The first collection designed by Outerknown in 2015 never saw the light of day: it simply didn’t live up to the uncompromising environmental demands of the young company. So yeah, you could say the Australian brand, founded by surfing legend Kelly Slater and industry veteran John Moore, is serious about sustainability. From the very beginning, Outerknown has been committed to protecting the environment and supporting fair labour – and strives to continue creating the most sustainable practices possible.
What if your clothing could stay out of landfills and in circulation — forever? In our super fast-paced world that’s riddled with fast fashion made from low-quality materials, this question feels like a pipe dream. But for Outerknown, it’s the goal that leads the brand towards their mission for complete circularity by 2030.
“We believe in smart design that connects people to the clothes they wear and the world around them. We don’t believe you have to sacrifice good design for more sustainable decisions — we prioritize both.”
Making products that last starts with the materials that go into them. Outerknown’s casual, beach-day-ready clothing is made from 90% organic, recycled or reclaimed fibres. Their process to achieve this includes utilizing recycled factory scraps, as well as recycled polyester and nylon, which helps to reduce synthetic waste in our oceans. What’s more, their cashmere assortment contains their Reimagine line, which is made from 95% recycled cashmere, sourced from a combination of pre and post-consumer garments and scraps. By innovating and paying close attention to the fabrics that go into their designs, the brand creates timeless, durable styles that can be repaired, reused, and resold.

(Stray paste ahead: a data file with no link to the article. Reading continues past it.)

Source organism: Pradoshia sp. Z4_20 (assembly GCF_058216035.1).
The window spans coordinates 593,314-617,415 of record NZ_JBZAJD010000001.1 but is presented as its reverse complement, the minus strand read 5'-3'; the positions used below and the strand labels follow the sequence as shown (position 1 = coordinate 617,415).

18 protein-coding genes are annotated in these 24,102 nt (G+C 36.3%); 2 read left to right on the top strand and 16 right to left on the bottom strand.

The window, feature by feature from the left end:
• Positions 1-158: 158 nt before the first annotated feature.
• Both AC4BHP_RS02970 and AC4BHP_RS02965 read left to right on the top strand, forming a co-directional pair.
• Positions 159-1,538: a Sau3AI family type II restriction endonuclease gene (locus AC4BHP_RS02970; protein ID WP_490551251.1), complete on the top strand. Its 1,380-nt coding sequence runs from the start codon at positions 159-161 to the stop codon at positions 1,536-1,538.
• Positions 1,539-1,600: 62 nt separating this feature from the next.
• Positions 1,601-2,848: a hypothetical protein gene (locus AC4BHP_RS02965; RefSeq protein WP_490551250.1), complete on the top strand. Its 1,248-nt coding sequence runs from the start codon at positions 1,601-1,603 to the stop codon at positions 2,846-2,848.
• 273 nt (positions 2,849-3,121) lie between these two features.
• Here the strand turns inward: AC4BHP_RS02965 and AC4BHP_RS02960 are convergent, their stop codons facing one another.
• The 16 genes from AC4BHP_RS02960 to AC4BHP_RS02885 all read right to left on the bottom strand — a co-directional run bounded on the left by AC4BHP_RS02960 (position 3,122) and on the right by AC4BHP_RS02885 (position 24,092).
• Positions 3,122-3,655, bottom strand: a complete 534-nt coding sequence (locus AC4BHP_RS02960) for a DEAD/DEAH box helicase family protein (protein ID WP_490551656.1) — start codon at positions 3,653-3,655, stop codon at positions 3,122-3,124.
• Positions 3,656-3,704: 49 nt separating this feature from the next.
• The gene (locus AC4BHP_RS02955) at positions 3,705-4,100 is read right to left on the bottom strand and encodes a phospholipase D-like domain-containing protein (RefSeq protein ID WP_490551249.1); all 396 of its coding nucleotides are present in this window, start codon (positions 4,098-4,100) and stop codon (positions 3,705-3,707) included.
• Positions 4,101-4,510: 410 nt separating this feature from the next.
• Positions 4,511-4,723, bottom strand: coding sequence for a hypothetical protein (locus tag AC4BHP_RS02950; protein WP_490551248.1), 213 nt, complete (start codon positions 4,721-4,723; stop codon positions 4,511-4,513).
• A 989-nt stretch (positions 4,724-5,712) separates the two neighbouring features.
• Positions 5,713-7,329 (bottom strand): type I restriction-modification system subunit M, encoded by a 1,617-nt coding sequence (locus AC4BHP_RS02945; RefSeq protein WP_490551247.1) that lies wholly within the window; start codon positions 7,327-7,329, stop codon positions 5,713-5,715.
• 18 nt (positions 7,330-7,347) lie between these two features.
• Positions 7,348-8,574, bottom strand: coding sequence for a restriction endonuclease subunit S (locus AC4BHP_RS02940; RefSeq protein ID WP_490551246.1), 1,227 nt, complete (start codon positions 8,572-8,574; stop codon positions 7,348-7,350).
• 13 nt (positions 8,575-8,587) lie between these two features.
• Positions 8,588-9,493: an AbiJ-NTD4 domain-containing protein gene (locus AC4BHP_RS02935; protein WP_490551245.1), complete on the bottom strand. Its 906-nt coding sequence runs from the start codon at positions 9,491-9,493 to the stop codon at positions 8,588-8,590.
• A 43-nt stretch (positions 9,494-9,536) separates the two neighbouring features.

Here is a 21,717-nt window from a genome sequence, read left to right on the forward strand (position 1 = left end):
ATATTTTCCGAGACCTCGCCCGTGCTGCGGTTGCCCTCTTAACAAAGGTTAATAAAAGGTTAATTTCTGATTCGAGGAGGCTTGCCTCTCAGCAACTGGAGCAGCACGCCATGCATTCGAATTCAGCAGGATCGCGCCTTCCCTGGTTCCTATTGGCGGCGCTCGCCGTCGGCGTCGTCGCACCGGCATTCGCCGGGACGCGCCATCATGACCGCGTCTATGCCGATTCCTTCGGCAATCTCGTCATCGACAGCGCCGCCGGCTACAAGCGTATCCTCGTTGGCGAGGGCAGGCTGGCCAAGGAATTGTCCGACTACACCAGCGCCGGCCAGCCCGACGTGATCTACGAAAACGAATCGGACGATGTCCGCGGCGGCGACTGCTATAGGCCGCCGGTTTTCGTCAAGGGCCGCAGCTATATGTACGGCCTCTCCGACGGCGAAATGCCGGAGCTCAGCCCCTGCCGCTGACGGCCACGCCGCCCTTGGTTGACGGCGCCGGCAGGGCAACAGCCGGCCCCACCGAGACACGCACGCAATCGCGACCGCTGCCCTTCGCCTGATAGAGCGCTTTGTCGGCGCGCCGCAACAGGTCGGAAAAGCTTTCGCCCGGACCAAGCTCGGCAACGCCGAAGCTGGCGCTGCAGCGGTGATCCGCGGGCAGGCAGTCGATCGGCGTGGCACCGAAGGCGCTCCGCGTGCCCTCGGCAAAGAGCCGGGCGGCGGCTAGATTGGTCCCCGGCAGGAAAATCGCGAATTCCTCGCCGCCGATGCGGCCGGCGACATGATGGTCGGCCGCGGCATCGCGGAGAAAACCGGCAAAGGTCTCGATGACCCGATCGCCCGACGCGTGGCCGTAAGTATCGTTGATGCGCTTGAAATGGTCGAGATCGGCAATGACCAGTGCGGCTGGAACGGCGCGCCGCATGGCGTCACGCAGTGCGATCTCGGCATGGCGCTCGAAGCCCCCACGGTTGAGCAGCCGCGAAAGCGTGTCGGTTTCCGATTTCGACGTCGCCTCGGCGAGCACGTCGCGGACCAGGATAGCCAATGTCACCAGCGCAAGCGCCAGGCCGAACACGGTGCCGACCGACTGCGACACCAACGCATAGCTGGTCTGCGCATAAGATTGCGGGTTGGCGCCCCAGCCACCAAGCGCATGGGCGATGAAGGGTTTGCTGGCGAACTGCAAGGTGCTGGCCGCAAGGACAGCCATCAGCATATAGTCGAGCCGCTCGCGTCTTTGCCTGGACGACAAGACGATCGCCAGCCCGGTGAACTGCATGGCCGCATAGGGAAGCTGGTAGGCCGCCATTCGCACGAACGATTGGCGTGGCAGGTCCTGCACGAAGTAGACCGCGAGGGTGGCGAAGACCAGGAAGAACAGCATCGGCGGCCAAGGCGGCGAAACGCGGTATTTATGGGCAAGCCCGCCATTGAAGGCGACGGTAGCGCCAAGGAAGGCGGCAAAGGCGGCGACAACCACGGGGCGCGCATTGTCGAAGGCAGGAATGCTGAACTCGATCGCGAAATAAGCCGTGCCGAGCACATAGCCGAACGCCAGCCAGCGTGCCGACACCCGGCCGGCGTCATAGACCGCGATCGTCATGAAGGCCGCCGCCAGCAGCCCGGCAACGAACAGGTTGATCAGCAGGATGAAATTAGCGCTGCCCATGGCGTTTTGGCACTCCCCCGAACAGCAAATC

Outerknown also believes that true sustainability starts with transparency. So when it comes to manufacturing its garments, the brand seeks out makers who share the desire to take climate action. Mapping 100% of its supply chain is Outerknown’s priority, and it strives to share every step of its journey with its customers. On its website, the brand describes its relationship with its different suppliers, and allows you to look at all of its facilities through the Open Apparel Registry (OAR).
Sustainability and circularity is one of Outerknown’s priorities, but crafting responsible garments also means creating fair working conditions for the people who make them. Along with increased transparency into garment, fabric, yarn, and raw material suppliers, Outerknown seeks to protect more workers in its supply chain and implement fair compensation strategies.
The brand works with Fair Trade Certified™ factories, which follow rigorous social, environmental and economic standards to protect the health and safety of the workforce.
Following this responsible manufacturing process, Outerknown wants circularity to prevail even after an item has arrived in the customer’s hands. That’s why it has a designated section on its website for buying and selling used, gently-worn Outerknown pieces. We all have that one shirt, sweater, or pair of pants that we haven’t worn as much as we thought we would. We keep it at the back of the closet, thinking someday the right occasion will come, but…it never does. So why not do some recycling to let someone else enjoy it?
By incorporating all these responsible initiatives into their business, Outerknown is doing more than creating durable, sustainable (and super stylish!) products. It’s inspiring a new generation of manufacturing. At least, that’s the brand’s goal. The clothing industry is harmful, and it needs new, bold innovations and circular models to move to a more sustainable future.
“We recognize that the sustainability challenges we face can’t be solved alone. We invite other organizations to join us as we pioneer a future where apparel contributes to a world that thrives, not just survives.”
If we all want to enjoy a lifetime of beautiful beach days, we need to take action when it comes to protecting our planet. Outerknown is making huge sustainable strides by using durable, recycled materials, implementing responsible manufacturing practices, and encouraging everyone – both consumers and companies – to join the circular movement. The brand is teaching us that what goes around, should always come back around. And that starts with shopping (and discarding your used pieces) more thoughtfully.